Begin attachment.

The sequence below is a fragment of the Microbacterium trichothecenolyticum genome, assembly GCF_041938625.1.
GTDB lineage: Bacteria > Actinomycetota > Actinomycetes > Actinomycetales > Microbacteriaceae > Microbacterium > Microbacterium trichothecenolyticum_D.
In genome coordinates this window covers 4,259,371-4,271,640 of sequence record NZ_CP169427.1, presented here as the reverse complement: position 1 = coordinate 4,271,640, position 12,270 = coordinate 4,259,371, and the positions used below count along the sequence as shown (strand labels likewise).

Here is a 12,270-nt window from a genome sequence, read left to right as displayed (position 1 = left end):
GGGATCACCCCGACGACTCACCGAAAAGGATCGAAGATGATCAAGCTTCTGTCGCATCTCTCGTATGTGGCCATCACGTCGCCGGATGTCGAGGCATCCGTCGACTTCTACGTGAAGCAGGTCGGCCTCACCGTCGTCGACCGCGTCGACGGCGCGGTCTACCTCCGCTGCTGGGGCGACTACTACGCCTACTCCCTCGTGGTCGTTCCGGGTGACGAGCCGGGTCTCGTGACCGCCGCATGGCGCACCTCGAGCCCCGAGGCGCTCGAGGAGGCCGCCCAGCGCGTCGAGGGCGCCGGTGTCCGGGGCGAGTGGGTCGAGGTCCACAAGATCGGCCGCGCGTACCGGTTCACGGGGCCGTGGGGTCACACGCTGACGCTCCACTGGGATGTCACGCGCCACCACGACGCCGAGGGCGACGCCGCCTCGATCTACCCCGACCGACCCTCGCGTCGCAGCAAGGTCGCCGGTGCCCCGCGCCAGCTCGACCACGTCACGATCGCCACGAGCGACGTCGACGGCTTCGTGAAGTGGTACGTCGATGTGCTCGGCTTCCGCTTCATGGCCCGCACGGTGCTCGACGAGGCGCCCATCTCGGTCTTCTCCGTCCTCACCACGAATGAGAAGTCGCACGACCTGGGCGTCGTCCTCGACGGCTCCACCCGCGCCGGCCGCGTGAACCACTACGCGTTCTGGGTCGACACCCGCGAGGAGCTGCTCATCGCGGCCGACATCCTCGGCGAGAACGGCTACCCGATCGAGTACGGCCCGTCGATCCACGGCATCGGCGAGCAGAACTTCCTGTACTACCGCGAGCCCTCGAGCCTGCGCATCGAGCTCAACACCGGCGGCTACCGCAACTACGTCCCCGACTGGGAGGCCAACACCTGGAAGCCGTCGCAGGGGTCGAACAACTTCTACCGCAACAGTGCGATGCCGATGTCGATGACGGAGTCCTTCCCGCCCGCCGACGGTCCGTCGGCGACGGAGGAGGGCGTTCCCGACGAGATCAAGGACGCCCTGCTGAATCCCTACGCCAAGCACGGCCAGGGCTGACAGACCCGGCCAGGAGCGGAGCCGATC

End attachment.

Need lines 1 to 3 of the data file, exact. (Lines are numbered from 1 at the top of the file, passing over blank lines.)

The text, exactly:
The sequence below is a fragment of the Microbacterium trichothecenolyticum genome, assembly GCF_041938625.1.
GTDB lineage: Bacteria > Actinomycetota > Actinomycetes > Actinomycetales > Microbacteriaceae > Microbacterium > Microbacterium trichothecenolyticum_D.
In genome coordinates this window covers 4,259,371-4,271,640 of sequence record NZ_CP169427.1, presented here as the reverse complement: position 1 = coordinate 4,271,640, position 12,270 = coordinate 4,259,371, and the positions used below count along the sequence as shown (strand labels likewise).